Instant replay, Glass-style. Source: NHL video via APX Labs
Instant replay, Glass-style. Source: NHL video via APX Labs

The Washington Capitals may be trailing in the hunt for a playoff spot, but they're ahead of the curve in wearable technology.

The Caps have teamed up with APX Labs to develop Skybox, a Google Glass app designed to enhance fans' in-game experience. Skybox allows the wearer to view real-time stats, player profiles, in-game replays, highlights and more thanks to a video feed pumped directly from the Verizon Center's production team. The effort is part of Google's recently launched Glass at Work program, in which enterprise software developers create third-party smartglasses apps to serve their businesses and customers.

Skybox has the potential to completely transform the fan experience, increasing a team's revenues along the way. Fans would no longer have to wait for a stoppage of play to visit the concession stands, since they could continue to follow the game through their glasses. In theory, the app could also serve to somewhat democratize stadium seating by increasing the value of cheaper seats with worse views. Fans would receive the same array of various camera angles regardless of the cost and location of their seats.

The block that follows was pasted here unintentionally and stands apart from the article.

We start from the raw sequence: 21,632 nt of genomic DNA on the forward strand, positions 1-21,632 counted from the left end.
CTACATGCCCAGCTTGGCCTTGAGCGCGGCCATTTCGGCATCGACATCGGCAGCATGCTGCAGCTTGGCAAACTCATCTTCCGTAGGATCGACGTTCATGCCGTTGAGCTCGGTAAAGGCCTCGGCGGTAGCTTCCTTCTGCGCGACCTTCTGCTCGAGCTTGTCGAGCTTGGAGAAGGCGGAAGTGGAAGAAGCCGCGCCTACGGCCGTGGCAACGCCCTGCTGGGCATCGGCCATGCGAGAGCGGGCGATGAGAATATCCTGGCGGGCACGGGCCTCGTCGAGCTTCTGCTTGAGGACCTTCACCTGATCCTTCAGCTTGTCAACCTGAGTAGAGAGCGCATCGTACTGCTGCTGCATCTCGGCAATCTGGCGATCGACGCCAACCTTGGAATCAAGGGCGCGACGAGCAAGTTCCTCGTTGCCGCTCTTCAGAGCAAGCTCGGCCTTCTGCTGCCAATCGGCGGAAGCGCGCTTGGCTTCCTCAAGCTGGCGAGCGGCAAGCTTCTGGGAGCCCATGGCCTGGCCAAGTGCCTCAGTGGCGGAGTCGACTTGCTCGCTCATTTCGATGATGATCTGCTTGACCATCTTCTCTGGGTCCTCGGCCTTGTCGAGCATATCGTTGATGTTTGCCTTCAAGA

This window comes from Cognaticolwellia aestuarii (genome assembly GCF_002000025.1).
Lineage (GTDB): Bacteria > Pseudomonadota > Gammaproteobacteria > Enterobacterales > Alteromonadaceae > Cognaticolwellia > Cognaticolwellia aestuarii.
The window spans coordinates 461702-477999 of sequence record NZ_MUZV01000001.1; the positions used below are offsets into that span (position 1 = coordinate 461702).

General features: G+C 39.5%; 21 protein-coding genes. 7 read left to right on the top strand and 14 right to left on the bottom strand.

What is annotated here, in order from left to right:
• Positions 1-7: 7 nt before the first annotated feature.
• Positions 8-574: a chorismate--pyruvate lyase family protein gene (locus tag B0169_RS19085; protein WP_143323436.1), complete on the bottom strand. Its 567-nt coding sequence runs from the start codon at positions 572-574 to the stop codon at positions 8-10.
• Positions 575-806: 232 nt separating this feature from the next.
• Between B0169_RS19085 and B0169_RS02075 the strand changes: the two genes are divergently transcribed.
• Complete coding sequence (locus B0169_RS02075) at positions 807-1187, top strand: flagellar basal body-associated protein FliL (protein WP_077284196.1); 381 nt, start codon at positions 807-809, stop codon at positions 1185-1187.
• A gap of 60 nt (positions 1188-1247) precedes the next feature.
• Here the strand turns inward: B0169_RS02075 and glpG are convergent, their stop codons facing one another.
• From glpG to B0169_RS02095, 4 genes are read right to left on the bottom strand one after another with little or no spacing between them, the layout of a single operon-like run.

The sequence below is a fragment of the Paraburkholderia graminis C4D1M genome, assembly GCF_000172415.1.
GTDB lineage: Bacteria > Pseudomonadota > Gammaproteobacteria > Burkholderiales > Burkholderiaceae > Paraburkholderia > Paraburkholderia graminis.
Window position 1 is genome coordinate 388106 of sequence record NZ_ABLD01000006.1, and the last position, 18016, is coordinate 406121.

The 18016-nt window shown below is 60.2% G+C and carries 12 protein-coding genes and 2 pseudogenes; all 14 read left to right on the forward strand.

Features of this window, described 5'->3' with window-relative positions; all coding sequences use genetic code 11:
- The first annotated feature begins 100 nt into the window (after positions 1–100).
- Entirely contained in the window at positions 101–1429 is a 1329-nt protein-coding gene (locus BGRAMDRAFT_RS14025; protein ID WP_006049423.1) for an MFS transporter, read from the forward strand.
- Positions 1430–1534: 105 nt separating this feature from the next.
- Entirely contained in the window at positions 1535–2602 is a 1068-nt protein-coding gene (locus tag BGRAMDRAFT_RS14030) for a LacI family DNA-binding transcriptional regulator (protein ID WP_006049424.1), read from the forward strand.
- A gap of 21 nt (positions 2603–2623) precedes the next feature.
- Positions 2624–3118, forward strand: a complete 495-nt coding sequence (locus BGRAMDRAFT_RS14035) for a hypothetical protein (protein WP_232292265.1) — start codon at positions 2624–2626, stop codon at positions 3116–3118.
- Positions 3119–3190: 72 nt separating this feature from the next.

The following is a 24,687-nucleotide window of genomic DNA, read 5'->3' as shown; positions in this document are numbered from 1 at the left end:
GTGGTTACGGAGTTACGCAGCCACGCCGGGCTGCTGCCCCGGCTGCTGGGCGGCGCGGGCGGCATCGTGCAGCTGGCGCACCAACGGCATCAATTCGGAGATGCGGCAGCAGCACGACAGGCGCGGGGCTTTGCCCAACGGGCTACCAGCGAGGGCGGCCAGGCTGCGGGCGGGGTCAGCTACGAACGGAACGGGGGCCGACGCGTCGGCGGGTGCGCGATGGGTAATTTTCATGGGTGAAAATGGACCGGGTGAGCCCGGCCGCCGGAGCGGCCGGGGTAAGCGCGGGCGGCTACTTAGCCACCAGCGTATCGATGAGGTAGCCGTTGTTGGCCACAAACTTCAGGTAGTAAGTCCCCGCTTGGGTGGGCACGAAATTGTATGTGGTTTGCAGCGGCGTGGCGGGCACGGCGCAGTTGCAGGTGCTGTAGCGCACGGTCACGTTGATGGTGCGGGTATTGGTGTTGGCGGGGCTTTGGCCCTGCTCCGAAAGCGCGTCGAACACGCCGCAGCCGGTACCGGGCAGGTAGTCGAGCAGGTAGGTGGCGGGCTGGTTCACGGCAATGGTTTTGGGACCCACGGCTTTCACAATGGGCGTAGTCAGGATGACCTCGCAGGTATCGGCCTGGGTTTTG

Of course, at $1,500, Glass remains prohibitively expensive -- more so than even center-ice seats to a Caps game, which top out around $200. Skybox also runs the risk of being too much of a good thing; some might be wary of the over-stimulation of having that much information in their face as a game is played in front of them, while all those graphics and stats might serve to distract from, not enhance, the live action.

These are all important considerations for hockey, one of the few sports that still lays claim to a better experience in-person than on television -- that is, if you can score good seats. The advent of DVR and various home theater goodies like NFL Red Zone have made football more attractive in televised form, highlighted by the NFL's ever-soaring ratings despite struggles to sell out even playoff games. The NHL, however, continues to lag behind on the small screen while posting impressive attendance numbers: With less than a week to go in the 2013-14 regular season, 13 teams have averaged at least 100 percent capacity in their home arenas. Hockey fans clearly prefer to get their fix in the stands, with or without Google Glass.

To contact the writer of this article: Kavitha A. Davidson at kdavidson19@bloomberg.net.

To contact the editor responsible for this article: Tobin Harshaw at tharshaw@bloomberg.net.